Our initial setup was to just use the protractor sauce connector stuff.  I updated protractor.config.js  to look something like:

The above means we still run tests through our own chromedriver, however Travis uses SauceLabs.  To validate the Travis portion we could execute something like this locally:

This assumes you start up the sauce connector with the tunnel identifier set to whatever the job number was (localjob).   This worked perfectly locally machine but, as mentioned earlier, was not reliable on Travis.

The key realisation was that the protractor sauce connector isn’t really using the sauce connector we downloaded (or at least it isn’t using all of it). The sauce connector allows saucelabs to create a tunnel to your system so that they can make localhost requests. The part that wasn’t being used was the side that sends instructions from your machine to SauceLabs to tell them what to do. Those were being sent through which seems to be where the unreliability comes into play. The solution turns out to be to instead use the http://localhost:4445 proxy which the sauce connector sets up to relay the instructions to SauceLabs. To do that with protractor we need to drop the use of the sauce connector and use their hosted connector instead so the protractor config file now looks more like this:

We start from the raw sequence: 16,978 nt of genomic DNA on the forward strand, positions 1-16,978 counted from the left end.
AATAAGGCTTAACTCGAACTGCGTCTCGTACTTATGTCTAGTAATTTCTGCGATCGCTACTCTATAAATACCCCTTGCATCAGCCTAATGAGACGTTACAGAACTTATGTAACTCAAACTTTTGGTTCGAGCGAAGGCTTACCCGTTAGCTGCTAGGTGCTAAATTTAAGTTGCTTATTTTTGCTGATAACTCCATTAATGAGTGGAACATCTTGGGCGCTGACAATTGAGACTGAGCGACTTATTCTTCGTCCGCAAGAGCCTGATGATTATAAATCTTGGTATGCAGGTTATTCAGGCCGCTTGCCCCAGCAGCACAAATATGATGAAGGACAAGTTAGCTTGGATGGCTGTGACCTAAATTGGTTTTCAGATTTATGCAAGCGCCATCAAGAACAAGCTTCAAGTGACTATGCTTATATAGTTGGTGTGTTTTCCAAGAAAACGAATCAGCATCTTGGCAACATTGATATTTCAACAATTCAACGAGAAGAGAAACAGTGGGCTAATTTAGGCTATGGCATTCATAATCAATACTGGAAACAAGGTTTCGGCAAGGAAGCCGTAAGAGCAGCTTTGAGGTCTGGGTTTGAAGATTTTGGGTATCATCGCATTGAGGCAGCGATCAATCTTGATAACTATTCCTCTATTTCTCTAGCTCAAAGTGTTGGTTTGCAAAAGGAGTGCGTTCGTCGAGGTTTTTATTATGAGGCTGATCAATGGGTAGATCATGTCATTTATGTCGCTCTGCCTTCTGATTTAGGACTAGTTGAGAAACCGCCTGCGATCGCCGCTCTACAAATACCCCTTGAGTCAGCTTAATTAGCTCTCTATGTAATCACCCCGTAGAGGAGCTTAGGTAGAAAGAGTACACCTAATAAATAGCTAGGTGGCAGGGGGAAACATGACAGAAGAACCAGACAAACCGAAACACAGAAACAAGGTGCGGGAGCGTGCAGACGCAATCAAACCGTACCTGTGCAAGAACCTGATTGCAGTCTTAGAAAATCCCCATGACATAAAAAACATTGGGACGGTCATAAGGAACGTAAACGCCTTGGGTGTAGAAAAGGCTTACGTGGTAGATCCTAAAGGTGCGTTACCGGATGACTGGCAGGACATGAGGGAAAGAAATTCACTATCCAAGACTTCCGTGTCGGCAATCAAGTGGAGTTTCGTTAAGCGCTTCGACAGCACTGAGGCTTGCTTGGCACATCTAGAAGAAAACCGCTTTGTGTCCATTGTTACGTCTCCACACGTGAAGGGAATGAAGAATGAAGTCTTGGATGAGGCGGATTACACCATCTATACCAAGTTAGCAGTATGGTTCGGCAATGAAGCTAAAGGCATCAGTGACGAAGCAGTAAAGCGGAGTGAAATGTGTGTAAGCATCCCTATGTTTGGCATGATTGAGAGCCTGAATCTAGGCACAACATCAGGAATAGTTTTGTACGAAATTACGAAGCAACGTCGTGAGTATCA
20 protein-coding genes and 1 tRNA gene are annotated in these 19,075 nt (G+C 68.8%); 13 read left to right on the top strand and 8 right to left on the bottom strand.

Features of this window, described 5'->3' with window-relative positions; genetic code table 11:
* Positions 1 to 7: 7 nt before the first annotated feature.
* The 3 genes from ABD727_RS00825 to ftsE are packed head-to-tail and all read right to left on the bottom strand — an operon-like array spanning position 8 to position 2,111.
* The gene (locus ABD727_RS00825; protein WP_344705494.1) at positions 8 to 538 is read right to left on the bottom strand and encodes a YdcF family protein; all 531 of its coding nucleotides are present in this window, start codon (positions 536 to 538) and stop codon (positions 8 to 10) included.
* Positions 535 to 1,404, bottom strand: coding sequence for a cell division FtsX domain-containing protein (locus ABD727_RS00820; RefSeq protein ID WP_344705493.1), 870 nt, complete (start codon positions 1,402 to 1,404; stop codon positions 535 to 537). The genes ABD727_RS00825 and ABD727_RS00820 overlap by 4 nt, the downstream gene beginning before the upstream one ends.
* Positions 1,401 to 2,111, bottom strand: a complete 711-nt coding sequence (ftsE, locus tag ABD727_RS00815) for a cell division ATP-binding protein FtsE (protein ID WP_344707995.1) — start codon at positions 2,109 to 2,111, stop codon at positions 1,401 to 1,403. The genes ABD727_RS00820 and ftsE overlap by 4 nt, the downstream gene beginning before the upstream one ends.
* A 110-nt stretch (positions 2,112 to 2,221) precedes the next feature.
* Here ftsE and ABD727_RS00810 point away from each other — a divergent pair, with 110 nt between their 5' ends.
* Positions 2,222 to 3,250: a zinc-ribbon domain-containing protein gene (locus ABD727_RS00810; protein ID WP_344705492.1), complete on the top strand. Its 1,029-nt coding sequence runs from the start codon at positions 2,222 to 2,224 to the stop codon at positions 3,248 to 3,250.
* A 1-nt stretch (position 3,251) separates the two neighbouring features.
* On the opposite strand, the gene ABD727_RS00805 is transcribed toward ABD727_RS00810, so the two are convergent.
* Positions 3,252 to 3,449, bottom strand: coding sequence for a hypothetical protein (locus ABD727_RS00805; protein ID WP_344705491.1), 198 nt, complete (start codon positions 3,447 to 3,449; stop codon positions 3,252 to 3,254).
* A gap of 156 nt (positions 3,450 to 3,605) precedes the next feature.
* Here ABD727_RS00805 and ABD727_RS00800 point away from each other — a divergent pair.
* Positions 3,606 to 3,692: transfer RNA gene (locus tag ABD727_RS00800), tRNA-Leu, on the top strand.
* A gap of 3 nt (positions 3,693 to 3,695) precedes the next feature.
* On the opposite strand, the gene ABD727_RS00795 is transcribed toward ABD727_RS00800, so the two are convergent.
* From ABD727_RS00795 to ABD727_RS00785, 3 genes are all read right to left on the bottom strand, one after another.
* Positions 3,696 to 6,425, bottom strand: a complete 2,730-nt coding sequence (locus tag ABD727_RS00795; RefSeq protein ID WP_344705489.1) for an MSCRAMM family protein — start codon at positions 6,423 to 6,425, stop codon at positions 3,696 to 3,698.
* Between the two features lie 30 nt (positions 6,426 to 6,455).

And now everything (finally) works as we want it.  Do let us know about your experiences in the comments, we’d love to hear from you!